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LIPA oversight bill vetoed by Paterson

Gov. David A. Paterson on Friday vetoed a bill that would

have required the Long Island Power Authority undergo regulatory review for

rate increases above 2.5 percent, dashing hopes for greater oversight of the

utility.

In vetoing the bill, Paterson said it would cost the Public Service

Commission more than $5 million annually to implement it, and the PSC "lacks

the resources." He also expressed concerns it would "impair and diminish" the

value of financial agreements LIPA made with its bondholders, among other

concerns.

The veto follows unusual bipartisan support for the legislation after it

languished for years in Albany.

Critics point to increases in homeowners' LIPA bills created by "fuel

surcharges" exceeding 30 percent over the past five years, with virtually no

scrutiny of the utility.

State Sen. Kenneth LaValle (R-Port Jefferson) on Friday said he'll revive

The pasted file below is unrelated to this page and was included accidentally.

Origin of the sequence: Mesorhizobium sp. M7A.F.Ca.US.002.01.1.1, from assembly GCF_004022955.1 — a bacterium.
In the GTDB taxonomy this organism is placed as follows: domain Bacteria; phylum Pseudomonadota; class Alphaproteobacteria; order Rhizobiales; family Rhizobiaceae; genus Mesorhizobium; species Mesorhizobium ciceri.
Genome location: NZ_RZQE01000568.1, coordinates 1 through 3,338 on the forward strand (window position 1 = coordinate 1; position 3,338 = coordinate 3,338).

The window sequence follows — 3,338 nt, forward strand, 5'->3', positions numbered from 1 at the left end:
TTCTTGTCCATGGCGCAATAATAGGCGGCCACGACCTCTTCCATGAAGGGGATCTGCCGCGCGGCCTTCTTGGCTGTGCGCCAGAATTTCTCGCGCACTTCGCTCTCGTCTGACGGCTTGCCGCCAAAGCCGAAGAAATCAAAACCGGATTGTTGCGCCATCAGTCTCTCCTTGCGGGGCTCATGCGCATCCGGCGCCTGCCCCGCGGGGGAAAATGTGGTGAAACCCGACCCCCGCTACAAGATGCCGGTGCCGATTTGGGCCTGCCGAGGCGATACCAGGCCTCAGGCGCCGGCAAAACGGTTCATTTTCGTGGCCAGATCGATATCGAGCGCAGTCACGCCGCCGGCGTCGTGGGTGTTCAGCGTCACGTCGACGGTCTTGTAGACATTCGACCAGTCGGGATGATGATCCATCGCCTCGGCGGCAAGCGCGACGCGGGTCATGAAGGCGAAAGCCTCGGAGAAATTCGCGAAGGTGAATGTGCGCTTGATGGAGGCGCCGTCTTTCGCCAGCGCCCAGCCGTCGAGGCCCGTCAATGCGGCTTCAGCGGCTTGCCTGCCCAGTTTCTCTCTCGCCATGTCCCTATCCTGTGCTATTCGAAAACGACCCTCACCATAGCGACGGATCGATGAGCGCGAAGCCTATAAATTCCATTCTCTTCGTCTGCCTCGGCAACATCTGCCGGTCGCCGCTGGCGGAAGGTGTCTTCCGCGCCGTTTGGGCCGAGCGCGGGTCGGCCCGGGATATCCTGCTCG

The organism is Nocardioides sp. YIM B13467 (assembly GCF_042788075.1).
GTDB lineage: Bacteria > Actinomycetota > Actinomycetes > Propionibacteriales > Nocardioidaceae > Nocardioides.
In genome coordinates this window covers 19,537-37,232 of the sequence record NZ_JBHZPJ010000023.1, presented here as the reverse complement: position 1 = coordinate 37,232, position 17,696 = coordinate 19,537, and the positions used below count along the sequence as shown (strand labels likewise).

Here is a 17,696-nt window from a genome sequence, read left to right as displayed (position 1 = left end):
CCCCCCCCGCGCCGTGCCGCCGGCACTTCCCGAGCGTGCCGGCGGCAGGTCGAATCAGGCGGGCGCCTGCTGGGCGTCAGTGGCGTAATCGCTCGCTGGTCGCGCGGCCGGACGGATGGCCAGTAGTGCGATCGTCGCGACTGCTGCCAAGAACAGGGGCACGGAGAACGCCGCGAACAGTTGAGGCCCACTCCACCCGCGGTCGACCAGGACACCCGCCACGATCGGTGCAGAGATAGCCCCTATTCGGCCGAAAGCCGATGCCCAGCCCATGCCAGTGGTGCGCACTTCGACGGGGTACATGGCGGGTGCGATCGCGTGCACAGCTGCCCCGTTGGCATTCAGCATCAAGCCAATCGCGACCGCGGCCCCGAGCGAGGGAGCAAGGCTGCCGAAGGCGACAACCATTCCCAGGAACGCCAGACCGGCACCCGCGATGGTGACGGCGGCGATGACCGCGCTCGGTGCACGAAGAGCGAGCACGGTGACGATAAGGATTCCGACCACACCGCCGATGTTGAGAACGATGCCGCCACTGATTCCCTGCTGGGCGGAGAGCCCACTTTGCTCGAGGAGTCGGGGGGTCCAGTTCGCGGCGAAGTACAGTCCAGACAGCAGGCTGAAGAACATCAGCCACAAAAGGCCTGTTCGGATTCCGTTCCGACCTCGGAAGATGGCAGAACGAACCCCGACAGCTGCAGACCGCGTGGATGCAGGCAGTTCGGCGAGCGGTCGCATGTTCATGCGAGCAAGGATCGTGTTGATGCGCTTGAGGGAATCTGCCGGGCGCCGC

it. "We're not going to go away on this issue," said LaValle, the bill's Senate

sponsor, adding he hopes to resubmit it before year end. "It's too important."

LIPA lobbied hard against the bill, saying it would have increased

borrowing costs and forced it to hire more staff to document increases for

state regulators.

Two rating agencies, Fitch and Standard & Poor's, issued negative outlooks

for LIPA debt after news of the legislation came to light, though neither

lowered their rating.

Assemb. Robert Sweeney (D-Lindenhurst) said LIPA elicited the concern from

the credit agencies by alerting them to the legislation. LIPA "went to the

rating agencies and campaigned against the bill," he said, arguing that

management's efforts to defeat it follows a pattern at LIPA.

"My experience with LIPA is they've talked a good game in terms of wanting

accountability and transparency, but when push comes to shove they always find

reasons not to do it," Sweeney said.

LIPA chief Kevin Law said Paterson "did the right thing" in vetoing the

bill, "and I support his decision." Calling the bill "well intentioned," Law

said it had the "unintended consequence of increasing costs for ratepayers." He

said he'd work with the legislators to find "other ways" to address their

concerns.

Sweeney said rate increases such as the two LIPA has implemented this year,

including a 3 percent hike this summer, necessitate scrutiny.

"There's a desperate need for oversight at LIPA, especially considering the

high rates we have," he said. "You'd think that LIPA would want that oversight

to demonstrate to the public they're not playing games."

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